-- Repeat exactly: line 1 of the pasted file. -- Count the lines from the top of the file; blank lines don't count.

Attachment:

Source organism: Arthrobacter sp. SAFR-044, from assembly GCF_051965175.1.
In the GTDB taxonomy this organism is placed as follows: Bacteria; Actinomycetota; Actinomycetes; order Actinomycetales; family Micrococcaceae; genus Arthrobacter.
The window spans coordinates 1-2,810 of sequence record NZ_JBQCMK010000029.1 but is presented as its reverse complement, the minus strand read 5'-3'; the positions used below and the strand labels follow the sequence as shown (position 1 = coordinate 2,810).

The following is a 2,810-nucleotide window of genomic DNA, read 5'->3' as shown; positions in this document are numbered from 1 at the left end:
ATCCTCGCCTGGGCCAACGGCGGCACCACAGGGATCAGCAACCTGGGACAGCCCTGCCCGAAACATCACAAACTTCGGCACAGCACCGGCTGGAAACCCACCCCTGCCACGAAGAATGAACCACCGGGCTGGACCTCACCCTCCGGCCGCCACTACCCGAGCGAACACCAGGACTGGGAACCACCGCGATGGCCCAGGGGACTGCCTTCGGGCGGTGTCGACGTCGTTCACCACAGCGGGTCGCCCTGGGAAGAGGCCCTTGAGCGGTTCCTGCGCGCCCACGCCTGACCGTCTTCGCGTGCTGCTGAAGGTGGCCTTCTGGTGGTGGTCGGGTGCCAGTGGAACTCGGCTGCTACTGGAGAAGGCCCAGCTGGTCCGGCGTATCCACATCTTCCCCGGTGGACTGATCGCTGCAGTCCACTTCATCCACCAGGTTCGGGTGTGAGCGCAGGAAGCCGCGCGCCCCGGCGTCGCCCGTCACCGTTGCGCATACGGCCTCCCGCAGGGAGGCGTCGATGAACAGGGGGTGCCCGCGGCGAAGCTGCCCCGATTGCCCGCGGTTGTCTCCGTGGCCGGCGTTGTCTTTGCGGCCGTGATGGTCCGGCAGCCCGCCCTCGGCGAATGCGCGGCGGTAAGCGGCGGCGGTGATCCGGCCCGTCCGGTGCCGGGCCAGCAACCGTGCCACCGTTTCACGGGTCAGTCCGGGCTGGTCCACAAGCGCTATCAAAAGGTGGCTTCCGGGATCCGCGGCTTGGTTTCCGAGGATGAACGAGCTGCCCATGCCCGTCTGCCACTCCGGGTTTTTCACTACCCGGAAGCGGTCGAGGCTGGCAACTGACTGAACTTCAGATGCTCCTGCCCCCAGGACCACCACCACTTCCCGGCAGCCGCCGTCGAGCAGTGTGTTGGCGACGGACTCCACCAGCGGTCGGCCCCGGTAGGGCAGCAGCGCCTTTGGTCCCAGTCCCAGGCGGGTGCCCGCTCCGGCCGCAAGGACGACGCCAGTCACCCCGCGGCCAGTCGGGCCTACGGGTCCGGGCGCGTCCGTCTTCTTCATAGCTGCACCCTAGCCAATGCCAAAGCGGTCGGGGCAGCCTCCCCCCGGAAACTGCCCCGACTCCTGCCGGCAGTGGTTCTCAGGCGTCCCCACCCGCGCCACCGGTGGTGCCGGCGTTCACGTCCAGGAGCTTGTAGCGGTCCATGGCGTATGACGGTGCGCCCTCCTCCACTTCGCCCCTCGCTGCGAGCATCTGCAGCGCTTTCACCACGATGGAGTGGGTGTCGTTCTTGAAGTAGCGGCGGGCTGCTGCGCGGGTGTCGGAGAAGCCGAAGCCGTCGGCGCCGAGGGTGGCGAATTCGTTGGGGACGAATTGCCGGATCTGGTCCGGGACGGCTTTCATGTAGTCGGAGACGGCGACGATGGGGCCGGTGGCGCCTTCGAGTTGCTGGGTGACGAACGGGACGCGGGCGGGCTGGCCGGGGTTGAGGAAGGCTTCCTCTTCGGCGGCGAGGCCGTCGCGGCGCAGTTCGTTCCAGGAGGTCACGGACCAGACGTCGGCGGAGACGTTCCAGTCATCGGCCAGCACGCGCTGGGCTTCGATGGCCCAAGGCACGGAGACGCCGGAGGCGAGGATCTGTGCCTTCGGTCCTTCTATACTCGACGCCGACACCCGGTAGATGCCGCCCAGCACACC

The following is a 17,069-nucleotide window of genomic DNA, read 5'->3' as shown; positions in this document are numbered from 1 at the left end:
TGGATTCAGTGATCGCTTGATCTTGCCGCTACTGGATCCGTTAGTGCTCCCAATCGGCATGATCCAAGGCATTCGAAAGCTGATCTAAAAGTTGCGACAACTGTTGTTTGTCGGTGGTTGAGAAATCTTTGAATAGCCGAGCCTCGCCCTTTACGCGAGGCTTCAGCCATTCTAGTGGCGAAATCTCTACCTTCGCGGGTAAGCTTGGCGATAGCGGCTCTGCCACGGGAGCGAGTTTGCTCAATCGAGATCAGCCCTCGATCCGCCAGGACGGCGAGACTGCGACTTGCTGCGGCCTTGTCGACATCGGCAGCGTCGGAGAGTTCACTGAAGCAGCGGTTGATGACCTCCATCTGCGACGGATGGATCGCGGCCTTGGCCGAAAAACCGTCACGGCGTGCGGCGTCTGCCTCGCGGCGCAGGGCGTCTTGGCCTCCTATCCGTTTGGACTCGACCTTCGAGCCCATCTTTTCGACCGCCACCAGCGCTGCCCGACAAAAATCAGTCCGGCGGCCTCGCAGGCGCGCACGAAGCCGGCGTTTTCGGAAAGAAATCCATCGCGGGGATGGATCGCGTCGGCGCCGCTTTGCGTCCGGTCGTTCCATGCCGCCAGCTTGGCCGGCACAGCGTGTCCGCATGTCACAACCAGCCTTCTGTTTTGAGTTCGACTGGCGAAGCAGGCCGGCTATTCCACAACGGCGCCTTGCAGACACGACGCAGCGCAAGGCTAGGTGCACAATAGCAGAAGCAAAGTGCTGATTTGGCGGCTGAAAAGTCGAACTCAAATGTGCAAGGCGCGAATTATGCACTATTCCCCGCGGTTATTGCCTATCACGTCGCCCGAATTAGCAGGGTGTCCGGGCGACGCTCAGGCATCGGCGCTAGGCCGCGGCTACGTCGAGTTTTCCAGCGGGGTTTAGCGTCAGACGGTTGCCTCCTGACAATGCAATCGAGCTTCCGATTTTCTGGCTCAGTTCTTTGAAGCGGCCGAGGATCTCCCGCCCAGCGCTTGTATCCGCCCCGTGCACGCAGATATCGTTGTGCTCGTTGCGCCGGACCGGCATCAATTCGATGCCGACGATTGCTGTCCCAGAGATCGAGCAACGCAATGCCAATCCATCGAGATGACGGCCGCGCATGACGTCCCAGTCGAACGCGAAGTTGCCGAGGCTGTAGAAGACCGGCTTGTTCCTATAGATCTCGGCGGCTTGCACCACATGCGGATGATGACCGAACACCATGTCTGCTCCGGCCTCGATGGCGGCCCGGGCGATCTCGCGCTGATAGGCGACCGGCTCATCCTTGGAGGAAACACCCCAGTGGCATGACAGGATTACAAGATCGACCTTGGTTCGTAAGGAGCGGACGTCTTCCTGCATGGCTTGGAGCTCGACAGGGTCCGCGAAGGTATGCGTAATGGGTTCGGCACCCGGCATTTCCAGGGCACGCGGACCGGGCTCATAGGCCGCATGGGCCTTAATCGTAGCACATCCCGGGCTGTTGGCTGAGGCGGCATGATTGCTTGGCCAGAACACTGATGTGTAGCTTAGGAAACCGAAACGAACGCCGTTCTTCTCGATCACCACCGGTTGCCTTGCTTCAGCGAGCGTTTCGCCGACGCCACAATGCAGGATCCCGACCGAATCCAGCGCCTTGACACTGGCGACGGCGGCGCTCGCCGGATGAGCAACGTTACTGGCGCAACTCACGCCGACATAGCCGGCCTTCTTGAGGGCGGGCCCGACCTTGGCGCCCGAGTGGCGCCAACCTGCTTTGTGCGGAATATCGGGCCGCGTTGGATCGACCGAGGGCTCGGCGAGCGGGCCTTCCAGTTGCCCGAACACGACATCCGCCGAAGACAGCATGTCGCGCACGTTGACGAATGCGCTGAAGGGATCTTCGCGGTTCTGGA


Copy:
Source organism: Arthrobacter sp. SAFR-044, from assembly GCF_051965175.1.